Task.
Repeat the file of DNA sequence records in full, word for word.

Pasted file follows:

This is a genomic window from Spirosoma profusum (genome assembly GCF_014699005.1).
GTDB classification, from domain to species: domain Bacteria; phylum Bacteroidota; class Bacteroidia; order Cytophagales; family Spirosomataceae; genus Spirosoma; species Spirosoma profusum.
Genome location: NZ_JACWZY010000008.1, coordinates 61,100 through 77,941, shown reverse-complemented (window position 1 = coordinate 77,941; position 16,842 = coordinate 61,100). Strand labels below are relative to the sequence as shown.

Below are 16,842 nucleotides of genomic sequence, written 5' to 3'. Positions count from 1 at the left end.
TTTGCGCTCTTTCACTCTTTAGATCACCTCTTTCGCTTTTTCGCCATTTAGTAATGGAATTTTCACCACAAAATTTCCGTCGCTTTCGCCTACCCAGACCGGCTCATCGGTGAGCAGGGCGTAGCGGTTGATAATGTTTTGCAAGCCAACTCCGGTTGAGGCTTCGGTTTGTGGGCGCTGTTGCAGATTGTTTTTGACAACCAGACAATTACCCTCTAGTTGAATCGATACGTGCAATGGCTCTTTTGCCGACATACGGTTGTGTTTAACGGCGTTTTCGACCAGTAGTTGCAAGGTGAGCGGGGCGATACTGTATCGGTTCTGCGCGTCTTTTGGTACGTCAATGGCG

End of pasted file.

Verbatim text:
This is a genomic window from Spirosoma profusum (genome assembly GCF_014699005.1).
GTDB classification, from domain to species: domain Bacteria; phylum Bacteroidota; class Bacteroidia; order Cytophagales; family Spirosomataceae; genus Spirosoma; species Spirosoma profusum.
Genome location: NZ_JACWZY010000008.1, coordinates 61,100 through 77,941, shown reverse-complemented (window position 1 = coordinate 77,941; position 16,842 = coordinate 61,100). Strand labels below are relative to the sequence as shown.

Below are 16,842 nucleotides of genomic sequence, written 5' to 3'. Positions count from 1 at the left end.
TTTGCGCTCTTTCACTCTTTAGATCACCTCTTTCGCTTTTTCGCCATTTAGTAATGGAATTTTCACCACAAAATTTCCGTCGCTTTCGCCTACCCAGACCGGCTCATCGGTGAGCAGGGCGTAGCGGTTGATAATGTTTTGCAAGCCAACTCCGGTTGAGGCTTCGGTTTGTGGGCGCTGTTGCAGATTGTTTTTGACAACCAGACAATTACCCTCTAGTTGAATCGATACGTGCAATGGCTCTTTTGCCGACATACGGTTGTGTTTAACGGCGTTTTCGACCAGTAGTTGCAAGGTGAGCGGGGCGATACTGTATCGGTTCTGCGCGTCTTTTGGTACGTCAATGGCG